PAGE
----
But they said they were not swayed by the defense argument that it was Hernandez’s former friends and alleged coconspirators, Carlos Ortiz and Ernest Wallace, who killed Lloyd in a drug-fueled rage. Defense attorneys said Ortiz and Wallace, who were also charged with murder but will be tried separately, were PCP users.

Jurors said surveillance footage taken at the athlete’s North Attleborough home that showed him relaxing with Ortiz and Wallace in the hours after the murder made them skeptical of the defense theory.

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One juror said a “mind-blowing” moment came when the jury learned that the serial number of a .22-caliber firearm found not far from where Lloyd was killed matched the number on a .22 purchased for Hernandez in Florida.

Juror Jon Carlson, a district manager from Attleboro, said he was influenced by Patriots owner Robert Kraft's testimony that in the days following Lloyd’s killing, Hernandez told him he hoped the time of the murder would be released to the public because it would show he was innocent. Kraft testified that Hernandez told him he was at a nightclub at the time.

“We still don’t know the exact time of Odin’s murder specifically, so I don’t know how Aaron would have that information two years ago,” Carlson said.

Still, the jurors could not unanimously decide that Hernandez acted with premeditation when he killed Lloyd. They did agree that he acted with extreme atrocity and cruelty, one of the legal standards required for a jury to convict a defendant of first-degree murder.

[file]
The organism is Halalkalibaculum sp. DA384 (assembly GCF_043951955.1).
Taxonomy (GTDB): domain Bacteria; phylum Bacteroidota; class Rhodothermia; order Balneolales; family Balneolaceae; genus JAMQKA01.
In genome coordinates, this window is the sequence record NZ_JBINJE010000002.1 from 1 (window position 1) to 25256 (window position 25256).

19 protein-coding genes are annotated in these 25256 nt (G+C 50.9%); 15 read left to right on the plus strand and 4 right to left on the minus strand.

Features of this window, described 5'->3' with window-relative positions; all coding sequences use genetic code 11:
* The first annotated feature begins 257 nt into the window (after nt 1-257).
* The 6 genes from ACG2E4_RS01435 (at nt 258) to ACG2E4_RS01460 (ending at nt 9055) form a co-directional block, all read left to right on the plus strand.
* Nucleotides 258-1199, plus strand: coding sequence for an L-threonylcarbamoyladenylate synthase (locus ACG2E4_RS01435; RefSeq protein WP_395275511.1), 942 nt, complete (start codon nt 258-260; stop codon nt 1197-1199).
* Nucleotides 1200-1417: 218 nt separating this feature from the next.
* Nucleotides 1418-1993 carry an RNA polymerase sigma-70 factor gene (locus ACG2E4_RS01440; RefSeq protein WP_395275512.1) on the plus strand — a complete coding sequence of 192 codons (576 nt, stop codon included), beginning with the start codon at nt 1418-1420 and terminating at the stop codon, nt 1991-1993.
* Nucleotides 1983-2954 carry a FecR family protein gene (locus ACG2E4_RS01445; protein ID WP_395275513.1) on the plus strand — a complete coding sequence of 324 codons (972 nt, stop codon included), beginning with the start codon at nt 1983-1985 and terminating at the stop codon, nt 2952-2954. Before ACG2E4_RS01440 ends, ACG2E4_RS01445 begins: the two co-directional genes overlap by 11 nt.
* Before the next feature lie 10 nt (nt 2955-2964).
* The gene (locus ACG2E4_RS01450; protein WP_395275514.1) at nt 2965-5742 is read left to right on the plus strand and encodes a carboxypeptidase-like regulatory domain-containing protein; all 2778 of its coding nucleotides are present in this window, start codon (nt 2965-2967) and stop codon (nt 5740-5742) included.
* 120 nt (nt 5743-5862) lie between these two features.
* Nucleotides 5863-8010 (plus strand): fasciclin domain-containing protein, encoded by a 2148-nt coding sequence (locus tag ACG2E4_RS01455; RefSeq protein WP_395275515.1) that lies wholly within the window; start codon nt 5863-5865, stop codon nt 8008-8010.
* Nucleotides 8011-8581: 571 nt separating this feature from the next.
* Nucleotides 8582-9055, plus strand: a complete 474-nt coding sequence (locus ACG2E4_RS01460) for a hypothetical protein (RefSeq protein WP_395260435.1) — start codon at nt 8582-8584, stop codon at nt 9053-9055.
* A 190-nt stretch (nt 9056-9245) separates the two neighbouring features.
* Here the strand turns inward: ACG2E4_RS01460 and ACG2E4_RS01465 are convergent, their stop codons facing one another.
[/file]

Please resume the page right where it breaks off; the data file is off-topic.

“The shots, there were six of them,” said juror Rosalie Oliver of Rehoboth. “That’s extreme.”

During the trial, jurors hid their emotions, even when grisly crime photos were shown and grief-stricken witnesses, including Lloyd’s girlfriend and mother, took the stand. But they said on Wednesday there were moments when they wanted to cry.

“You’re told be unemotional,” said Jennifer Rogers, a dental hygienist from New Bedford. “To sit there and hold back tears is hard.”

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They had to deal with other emotions during the trial. They stifled laughter during awkward moments of defense cross-examination of police witnesses. They said they felt sorry for Kraft, who was obviously fighting a cold when he took the stand. The jurors also revealed that they had to fight boredom during some of the more plodding parts of the trial, specifically the hours of testimony by cellphone experts discussing texts between Hernandez and Lloyd.

“We definitely experienced information overload,” said one juror, Anthony Ferry.

“But it was important information,” said Kelly Dorsey, a Taunton resident. “Every bit of it. Whatever we got was important information and we used it to make a decision.”

On Wednesday morning, jurors who had been stoic for so long finally showed emotions in public. They laughed while joking about going to a bar after the verdict. One said the experience was so stressful she hoped she would never be seated on a jury again.

Sean Traverse, an assistant store manager from Norton, fought back tears as he described how the experience changed him.

“It makes you appreciate how quickly life can end,” he said, his voice growing hoarse. “How fleeting it can be.”


Maria Cramer can be reached at mcramer@globe.com. Follow her on Twitter @GlobeMCramer.